Monday, February 7, 2011

Saginaw Chippewa Indians Seek Congressional Investigation from House Resources Committee

Our friend Susan Bradford has the story on her Investigative Reports page:

Dennis Kequom campaigned for a seat on the Saginaw Chippewa Indian Tribe of Michigan’s Tribal Council on the platform of combating corruption. Many tribal leaders before him have made similar promises, but Kequom, who was elected Chairman, has been good on his word. Recently, the Kequom Council submitted a letter to Rep. Doc Hastings (R-WA), the Chair of the House Resources Committee, requesting that Congress investigate the legitimacy of tribe’s constitution, which was rewritten in 1986 to accommodate economic development on the reservation and alter qualifications for tribal membership.

The Saginaw Chippewa Indian Tribe was formally established in 1937. The newly minted members – that is, the descendants of the Swan, Saginaw, and Black River Band of Chippewa Indians who populated the state over a century ago – appealed to the Indian Claims Commission for compensation for land the federal government had stripped from their ancestors.

The Original 39 have offered two plausible explanations for how the Tribal Council might have acquired the votes. Some Indians recall that random people were pulled off the street, many of whom were not Natives, and asked to support the new constitution through a show of hands. Others remember that a makeshift petition was circulated around the reservation. Once the tribal elite acquired the requisite number of signatures, tribal members said, the top portion of the petition was ripped off and replaced with a narrative alleging that the signatories endorsed it. Even though the petition received the appropriate number of signatures, Original 39 members point out that many who signed were not even qualified to participate in the vote. Once the BIA received the certification from the elites, the agency released $10 million in docket money to the Tribal Council.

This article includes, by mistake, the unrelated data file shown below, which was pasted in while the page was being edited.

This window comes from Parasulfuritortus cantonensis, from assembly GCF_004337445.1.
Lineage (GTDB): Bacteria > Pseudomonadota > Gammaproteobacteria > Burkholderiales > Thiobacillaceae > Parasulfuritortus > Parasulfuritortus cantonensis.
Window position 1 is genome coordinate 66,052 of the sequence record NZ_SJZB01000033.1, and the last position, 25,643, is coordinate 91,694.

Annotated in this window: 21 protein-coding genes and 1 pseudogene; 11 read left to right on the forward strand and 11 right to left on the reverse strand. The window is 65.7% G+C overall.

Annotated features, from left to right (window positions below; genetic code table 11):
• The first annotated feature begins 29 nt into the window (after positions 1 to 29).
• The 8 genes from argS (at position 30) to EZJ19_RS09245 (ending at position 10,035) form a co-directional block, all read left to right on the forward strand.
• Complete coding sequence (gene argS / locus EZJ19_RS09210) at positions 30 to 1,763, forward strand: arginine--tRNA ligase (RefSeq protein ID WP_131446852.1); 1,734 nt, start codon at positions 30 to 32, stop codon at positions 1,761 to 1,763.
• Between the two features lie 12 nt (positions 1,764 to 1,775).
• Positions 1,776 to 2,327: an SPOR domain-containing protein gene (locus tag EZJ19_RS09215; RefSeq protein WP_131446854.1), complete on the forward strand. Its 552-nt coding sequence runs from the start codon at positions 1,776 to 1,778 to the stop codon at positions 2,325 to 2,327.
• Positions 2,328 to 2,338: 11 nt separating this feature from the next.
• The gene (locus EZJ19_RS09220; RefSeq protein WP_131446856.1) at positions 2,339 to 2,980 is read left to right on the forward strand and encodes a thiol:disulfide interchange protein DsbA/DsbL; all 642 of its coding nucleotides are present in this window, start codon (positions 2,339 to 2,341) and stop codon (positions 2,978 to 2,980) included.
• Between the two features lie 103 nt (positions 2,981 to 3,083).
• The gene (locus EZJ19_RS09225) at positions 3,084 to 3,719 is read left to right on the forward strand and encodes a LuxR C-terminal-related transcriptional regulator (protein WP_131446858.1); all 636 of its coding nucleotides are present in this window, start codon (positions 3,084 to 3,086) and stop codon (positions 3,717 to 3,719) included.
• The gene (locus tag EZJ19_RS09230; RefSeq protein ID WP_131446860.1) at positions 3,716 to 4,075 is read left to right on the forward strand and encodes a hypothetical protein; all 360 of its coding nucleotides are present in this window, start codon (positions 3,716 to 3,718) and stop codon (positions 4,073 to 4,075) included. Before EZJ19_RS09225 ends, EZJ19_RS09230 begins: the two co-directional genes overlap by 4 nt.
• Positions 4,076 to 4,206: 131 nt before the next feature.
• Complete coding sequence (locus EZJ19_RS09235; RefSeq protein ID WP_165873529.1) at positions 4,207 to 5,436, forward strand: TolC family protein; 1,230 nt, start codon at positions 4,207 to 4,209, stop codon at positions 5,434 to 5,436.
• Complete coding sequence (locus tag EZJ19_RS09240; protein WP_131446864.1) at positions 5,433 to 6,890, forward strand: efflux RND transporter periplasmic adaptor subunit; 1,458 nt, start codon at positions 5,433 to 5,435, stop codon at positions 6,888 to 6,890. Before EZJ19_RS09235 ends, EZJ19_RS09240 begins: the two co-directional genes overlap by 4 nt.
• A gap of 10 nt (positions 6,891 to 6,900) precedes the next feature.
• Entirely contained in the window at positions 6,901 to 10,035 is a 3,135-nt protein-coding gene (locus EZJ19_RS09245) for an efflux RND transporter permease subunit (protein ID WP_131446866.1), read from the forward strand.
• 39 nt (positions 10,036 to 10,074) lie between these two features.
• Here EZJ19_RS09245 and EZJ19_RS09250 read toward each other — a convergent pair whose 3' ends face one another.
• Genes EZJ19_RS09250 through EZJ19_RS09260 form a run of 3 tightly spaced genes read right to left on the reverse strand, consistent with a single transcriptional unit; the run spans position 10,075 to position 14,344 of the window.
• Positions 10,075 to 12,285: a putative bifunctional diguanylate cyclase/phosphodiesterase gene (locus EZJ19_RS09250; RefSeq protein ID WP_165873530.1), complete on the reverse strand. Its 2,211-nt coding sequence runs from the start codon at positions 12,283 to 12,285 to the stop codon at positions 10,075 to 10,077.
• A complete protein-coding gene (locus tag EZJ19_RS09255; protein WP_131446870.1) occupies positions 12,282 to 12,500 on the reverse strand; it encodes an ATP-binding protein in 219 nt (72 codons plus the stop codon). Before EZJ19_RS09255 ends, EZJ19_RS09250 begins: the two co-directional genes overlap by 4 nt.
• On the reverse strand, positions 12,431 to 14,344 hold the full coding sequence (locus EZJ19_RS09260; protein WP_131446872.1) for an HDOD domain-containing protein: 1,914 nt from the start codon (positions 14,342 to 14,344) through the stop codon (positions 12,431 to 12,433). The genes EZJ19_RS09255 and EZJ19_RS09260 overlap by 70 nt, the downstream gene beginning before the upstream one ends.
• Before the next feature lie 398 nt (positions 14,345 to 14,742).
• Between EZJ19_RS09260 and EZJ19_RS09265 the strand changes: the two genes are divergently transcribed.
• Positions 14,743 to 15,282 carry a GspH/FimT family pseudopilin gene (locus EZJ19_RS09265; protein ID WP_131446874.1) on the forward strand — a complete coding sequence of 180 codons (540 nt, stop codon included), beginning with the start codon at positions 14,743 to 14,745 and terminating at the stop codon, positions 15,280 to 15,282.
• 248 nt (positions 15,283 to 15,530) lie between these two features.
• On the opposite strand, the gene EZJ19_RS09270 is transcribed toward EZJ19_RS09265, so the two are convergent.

The following year, a U.S. Supreme Court case, California v. the Cabazon Band of Indians, ruled that tribes could adopt any form of gambling allowed in the state in which they were federally recognized. In 1988, Sen. Ben Knighthorse Campbell (R-CO), Rep. Mo Udall, and Sen. John McCain sponsored the Indian Gaming Regulatory Act (IGRA), which established new governmental structures to regulate gaming on reservations across the country.
The Saginaw Chippewa Indian Tribe was well on its way to establishing its lucrative Soaring Eagle Casino. However, as the Original 39 point out, the constitutional revision cleared the way for non-Indians to acquire tribal membership. These individuals have wielded an extraordinary amount of control on the Tribal Council and its finances ever since.
Undeterred, the Original 39 challenged the interlopers, who enjoyed the backing of the tribal gaming establishment and a number of influential legislators on Capitol Hill, including McCain. In an effort to secure their position as the undisputed leaders of the tribe, the elites proceeded to increase their own Native blood quantums while diluting the blood quantums of the genuine Indians.
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